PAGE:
When I was a youth, 99% of what I read was fantasy and science fiction. We didn't have the most money, so any such book that came into the house, I'd read over and over for years. In this occasional series, I take up some of those old and treasured titles and give them a read after fifteen or twenty years to see how I feel about them now.
This one's a big deal. Frank Herbert's Dune is one of the biggest books in the world, not just in Science Fiction, but in general. Millions of copies sold, dozens of related books, a big screen movie, a television mini-series or two with crazy hats, a board game or two, and dozens of imitators.
So why was I underwhelmed?
Let's examine the situation. I probably read Dune the first time when I was ten or so, as with a great many of these books. It's a really dense book for a ten year old, even one who'd been reading at a college level for a couple of years, and probably I didn't grasp all of it at the time. I tore through it all the same, and through the next three books (Dune Messiah, Children of Dune and God Emperor of Dune). The other two "real" Dune books didn't exist when I read the series; and none of the seemingly endless supply of related titles put out by Herbert's son with a co-author (read: the actual author) were even nightmares yet. Many times I reread them all, especially when Heretics of Dune and Chapterhouse: Dune appeared. But within a couple more years, by the time I was say sixteen or so, I was done. I never really read them again, I don't think; it's possible that I gave Dune one more read at some point, and God Emperor also (I think that's the best of the series, or I did...who can say, now?)
There's the movie to consider, as well. David Lynch did a very strange adaptation: big budget, prestigious cast of mostly little known (good, theatrical) actors, massive inaccuracies. I've seen that a dozen times, at least, so many that when I imagine the characters they look like Brad Dourif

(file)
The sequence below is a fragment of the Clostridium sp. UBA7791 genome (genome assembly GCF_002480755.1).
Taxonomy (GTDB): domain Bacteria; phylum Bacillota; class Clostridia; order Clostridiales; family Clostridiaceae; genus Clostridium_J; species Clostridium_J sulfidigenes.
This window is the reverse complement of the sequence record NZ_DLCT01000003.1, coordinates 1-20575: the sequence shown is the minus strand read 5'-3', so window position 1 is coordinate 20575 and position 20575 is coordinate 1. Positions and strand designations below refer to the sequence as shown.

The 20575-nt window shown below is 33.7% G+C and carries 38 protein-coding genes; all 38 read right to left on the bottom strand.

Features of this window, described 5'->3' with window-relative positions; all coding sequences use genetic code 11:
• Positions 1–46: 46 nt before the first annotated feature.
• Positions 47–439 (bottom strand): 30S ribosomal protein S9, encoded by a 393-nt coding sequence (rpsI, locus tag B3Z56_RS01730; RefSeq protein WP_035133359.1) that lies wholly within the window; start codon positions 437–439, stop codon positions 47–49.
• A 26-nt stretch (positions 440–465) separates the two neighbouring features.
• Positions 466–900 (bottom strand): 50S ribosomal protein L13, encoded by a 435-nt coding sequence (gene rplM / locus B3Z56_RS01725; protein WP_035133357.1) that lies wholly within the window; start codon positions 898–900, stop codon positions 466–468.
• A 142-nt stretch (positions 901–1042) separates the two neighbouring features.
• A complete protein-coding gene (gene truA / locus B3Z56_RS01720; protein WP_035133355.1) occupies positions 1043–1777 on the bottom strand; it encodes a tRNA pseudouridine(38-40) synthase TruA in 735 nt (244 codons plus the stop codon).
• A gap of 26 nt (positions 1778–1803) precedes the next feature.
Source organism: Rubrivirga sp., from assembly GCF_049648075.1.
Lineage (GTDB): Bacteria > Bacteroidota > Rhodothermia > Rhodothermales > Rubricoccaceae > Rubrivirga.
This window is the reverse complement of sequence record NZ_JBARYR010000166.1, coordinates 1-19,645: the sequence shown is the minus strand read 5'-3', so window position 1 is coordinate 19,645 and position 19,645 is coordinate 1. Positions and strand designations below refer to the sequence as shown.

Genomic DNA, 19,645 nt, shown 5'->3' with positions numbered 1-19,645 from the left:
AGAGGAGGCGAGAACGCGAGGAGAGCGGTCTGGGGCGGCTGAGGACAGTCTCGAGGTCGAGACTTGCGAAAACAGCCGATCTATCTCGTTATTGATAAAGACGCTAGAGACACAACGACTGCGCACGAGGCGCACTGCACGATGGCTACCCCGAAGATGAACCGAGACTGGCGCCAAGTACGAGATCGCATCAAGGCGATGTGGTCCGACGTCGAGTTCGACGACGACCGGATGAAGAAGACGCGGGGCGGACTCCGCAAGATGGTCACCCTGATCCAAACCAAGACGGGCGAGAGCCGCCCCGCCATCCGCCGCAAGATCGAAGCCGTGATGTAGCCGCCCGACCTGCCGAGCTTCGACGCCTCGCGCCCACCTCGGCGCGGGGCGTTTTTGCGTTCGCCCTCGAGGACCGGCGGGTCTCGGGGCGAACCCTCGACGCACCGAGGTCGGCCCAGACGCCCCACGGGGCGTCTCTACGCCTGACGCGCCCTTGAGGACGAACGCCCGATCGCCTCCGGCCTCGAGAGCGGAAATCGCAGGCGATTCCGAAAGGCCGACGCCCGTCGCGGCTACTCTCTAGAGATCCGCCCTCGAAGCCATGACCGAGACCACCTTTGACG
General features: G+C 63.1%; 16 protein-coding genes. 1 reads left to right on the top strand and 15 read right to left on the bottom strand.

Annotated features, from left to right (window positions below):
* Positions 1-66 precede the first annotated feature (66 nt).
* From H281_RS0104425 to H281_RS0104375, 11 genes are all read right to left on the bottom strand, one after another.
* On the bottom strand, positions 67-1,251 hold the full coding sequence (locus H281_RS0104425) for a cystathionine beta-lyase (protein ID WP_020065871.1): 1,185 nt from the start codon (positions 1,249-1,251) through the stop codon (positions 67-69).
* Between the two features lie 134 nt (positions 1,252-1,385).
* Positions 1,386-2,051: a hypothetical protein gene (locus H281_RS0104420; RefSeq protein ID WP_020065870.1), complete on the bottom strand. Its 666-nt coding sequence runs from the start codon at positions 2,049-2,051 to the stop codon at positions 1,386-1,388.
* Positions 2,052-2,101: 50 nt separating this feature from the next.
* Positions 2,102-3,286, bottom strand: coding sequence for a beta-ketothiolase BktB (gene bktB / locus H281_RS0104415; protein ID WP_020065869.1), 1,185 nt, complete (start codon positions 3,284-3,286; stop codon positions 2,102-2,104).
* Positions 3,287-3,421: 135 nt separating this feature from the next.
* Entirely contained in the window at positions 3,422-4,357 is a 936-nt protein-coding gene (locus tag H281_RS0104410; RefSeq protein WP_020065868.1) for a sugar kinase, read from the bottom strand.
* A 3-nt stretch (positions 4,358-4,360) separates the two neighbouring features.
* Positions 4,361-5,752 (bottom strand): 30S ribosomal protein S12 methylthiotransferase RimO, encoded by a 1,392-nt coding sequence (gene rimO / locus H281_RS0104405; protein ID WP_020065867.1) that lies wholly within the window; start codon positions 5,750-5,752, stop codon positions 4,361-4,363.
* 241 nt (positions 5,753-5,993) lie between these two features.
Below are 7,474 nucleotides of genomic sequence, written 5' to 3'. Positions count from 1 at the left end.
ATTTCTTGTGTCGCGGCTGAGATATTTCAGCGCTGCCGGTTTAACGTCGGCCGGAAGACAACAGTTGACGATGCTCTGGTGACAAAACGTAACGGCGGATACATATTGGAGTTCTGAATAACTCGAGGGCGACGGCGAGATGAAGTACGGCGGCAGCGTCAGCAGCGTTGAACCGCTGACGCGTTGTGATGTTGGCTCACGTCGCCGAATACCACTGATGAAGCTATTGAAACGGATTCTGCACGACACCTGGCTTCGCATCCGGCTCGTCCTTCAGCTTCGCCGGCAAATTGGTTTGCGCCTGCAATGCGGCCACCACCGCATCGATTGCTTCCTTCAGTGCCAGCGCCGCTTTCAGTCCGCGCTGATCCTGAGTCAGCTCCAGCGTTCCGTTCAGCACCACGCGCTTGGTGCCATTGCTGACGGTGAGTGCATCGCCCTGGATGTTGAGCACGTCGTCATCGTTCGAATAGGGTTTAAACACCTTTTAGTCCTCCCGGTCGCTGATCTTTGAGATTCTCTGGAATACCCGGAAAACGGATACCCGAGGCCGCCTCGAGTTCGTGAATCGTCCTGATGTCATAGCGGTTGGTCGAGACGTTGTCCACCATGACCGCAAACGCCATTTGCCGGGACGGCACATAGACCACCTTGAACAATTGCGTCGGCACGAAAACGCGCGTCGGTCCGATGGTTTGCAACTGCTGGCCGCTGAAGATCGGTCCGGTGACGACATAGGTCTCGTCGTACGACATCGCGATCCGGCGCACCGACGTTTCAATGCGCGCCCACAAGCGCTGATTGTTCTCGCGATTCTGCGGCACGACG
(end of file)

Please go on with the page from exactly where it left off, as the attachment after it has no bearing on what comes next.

or Sean Young.
Did I mention that blah,blah,blah yet? No? Well, there's a lot of it. Dune is a "philosophical" sort of novel, of the same kind as the Foundation series, for instance. Note the quotes, though. It's not really philosophical, or particularly smart. It's pretty dumb, really. But it imagines itself to be smart, and so it goes on (Herbert goes on, to be factual) at great length about this or that or the other thing, and none of it is particularly interesting, really. Clumsy politics, goofy environmentalism (here I must note: good on Herbert for having any such thoughts at all), drippy religious stuff, silly economics. There's something of a good novel inside (obvious: it has outsold my wildest imagination of what good sales could be) but it's bogged down with so much bonus stuff that has to be kind of hand waved away, or apologized for, or just skipped over.
I can remember doing that a lot when I was younger. Skipping over whole books, in fact: the second and third, to get to the fourth. But even Dune and God Emperor of Dune are laden with the same problems as the inferior entries that I scorned to reread.
So was this a reread I enjoyed? A mixed bag. There were bits I really liked a lot, bits I found eminently readable but didn't really relish, and bits I didn't care about. Mostly I thought it needed to be about 200 pages shorter; that it would have benefited from a few less details and systems and patterns and suchlike; and that I really wish there were more of some of the characters and less of others. But that's not the case, of course. It's a classic as it is, whether I really love it any more or not, and sadly I don't.